Another long-term solution that has been a weak point for the photonics industry is standardization. Manufacturing and standardization issues have taken a front seat in the optoelectronics industry over the past year, prompting a flurry of conferences and seminars devoted to these topics and fueling the establishment of the Photonics Manufacturers Association (PMA). Organized as a council within the IPC (formerly the Institute for Printed Circuits, now IPC-Association Connecting Electronics Industries; Northbrook, IL), the primary mission of the PMA is to facilitate the development of standards and practices that will lead to easier, low-cost, higher-yield, more automated assembly of photonic devices.

Much of the PMA's initial focus is on standards development and road- mapping, according to Randy Heyler, vice president of business development for Newport Corp. (Irvine, CA) and chairman of the PMA for 2002. The PMA is also working closely with the National Electronics Manufacturing Initiative (NEMI; Herndon, VA), the Optoelectronics Industry Development Association (OIDA; Washington, DC), SPIE-The International Society for Optical Engineering (Bellingham, WA), the Optical Society of America (Washington, DC), and other industry organizations.

"Taking a lesson from experiences that precede us in the electronics and semiconductor industries, it has become increasingly clear that standardization can and should play a pivotal role in helping the photonics industry transition successfully into the next business cycle," Heyler said.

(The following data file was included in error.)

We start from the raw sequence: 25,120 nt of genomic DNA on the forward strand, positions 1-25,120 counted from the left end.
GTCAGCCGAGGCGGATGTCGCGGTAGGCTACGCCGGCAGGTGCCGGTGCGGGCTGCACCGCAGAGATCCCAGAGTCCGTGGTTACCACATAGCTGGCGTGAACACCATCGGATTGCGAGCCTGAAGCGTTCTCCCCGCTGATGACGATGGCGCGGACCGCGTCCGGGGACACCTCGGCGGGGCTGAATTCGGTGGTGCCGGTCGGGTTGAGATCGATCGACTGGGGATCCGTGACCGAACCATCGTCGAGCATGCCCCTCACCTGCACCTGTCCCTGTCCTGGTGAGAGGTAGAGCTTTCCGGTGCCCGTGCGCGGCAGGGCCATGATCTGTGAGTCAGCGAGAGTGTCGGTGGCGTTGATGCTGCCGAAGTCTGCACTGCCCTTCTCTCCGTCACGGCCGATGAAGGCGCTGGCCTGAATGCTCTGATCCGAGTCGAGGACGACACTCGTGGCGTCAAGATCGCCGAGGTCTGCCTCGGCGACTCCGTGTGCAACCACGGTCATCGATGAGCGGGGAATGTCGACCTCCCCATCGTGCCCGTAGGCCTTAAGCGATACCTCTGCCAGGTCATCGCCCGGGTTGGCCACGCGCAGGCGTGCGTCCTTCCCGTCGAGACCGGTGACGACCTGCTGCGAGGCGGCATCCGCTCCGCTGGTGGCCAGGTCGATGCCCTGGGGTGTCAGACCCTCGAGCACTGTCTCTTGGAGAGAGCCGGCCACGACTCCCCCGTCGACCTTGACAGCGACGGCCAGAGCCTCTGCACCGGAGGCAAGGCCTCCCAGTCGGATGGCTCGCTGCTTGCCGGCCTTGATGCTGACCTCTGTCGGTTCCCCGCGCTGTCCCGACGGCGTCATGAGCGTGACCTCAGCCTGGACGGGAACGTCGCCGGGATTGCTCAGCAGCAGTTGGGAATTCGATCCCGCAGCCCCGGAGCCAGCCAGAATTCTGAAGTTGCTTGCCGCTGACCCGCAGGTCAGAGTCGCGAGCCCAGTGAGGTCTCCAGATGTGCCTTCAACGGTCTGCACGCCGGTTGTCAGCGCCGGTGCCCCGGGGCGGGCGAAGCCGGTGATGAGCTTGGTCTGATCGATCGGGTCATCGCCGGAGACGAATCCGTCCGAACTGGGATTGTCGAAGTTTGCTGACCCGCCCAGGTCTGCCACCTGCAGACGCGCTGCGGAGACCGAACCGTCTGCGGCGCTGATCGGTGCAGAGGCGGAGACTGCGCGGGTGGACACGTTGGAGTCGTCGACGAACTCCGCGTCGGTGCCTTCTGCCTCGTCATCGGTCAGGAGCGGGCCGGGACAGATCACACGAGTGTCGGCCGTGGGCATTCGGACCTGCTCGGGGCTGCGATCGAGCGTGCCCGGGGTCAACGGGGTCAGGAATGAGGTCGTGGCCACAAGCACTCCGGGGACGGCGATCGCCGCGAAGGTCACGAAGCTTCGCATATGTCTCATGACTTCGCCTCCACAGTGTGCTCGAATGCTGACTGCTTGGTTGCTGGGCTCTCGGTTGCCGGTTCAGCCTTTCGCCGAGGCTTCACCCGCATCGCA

While the photonics industry has nowhere near the potential volume or the device or process maturity of either the semiconductor or electronics sectors, there is still a strong need for proprietary development in both devices and processes, limiting some standardization efforts, Heyler adds. Similar situations have existed, however, and in those cases Heyler points out that standards first emerged on simple, lowest-common-denominator issues like form factors and material handling, allowing ample room for competitive differentiation.

"Eventually, of course, we will see more materials, processes, and subcomponents become standardized, ultimately delivering the promised economic advantages," Heyler said.

The IPC has already initiated an "umbrella standard" document called IPC-040 that provides a background and structure for creating new manufacturing, test, and measurement standards. Independently, NEMI has launched several technical working group efforts to develop specific standards in the areas of fiber handling, package soldering, fiber/connector cleanliness and inspection, and so on. In addition, the OIDA is hosting workshops on cost-reduction technologies and manufacturing automation that should further assist the identification and prioritization of standards and direct government-policy recommendations and roadmaps for technology development.

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Rapid improvements in underlying technologies for semiconductor memory, hard-disk drives, and fiberoptic systems have led to significant component-price declines in each of these industries. The pink line indicates further anticipated declines in the cost of fiberoptic components over the next year.